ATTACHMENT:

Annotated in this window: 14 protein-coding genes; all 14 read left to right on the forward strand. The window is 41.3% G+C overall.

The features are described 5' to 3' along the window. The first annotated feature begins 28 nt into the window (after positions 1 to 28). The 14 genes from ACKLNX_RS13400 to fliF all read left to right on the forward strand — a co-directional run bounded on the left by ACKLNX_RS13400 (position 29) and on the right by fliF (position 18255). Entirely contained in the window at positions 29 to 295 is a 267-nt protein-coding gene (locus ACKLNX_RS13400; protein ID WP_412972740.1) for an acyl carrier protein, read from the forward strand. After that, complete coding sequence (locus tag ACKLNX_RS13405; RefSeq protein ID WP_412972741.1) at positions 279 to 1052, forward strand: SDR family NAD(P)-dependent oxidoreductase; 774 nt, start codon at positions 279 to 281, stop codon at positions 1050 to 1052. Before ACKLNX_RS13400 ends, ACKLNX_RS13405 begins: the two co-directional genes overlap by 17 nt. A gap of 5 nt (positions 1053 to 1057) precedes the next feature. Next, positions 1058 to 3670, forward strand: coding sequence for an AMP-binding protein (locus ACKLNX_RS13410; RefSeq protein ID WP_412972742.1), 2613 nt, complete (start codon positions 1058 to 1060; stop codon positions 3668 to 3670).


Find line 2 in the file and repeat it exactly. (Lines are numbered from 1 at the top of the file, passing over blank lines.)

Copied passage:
The features are described 5' to 3' along the window. The first annotated feature begins 28 nt into the window (after positions 1 to 28). The 14 genes from ACKLNX_RS13400 to fliF all read left to right on the forward strand — a co-directional run bounded on the left by ACKLNX_RS13400 (position 29) and on the right by fliF (position 18255). Entirely contained in the window at positions 29 to 295 is a 267-nt protein-coding gene (locus ACKLNX_RS13400; protein ID WP_412972740.1) for an acyl carrier protein, read from the forward strand. After that, complete coding sequence (locus tag ACKLNX_RS13405; RefSeq protein ID WP_412972741.1) at positions 279 to 1052, forward strand: SDR family NAD(P)-dependent oxidoreductase; 774 nt, start codon at positions 279 to 281, stop codon at positions 1050 to 1052. Before ACKLNX_RS13400 ends, ACKLNX_RS13405 begins: the two co-directional genes overlap by 17 nt. A gap of 5 nt (positions 1053 to 1057) precedes the next feature. Next, positions 1058 to 3670, forward strand: coding sequence for an AMP-binding protein (locus ACKLNX_RS13410; RefSeq protein ID WP_412972742.1), 2613 nt, complete (start codon positions 1058 to 1060; stop codon positions 3668 to 3670).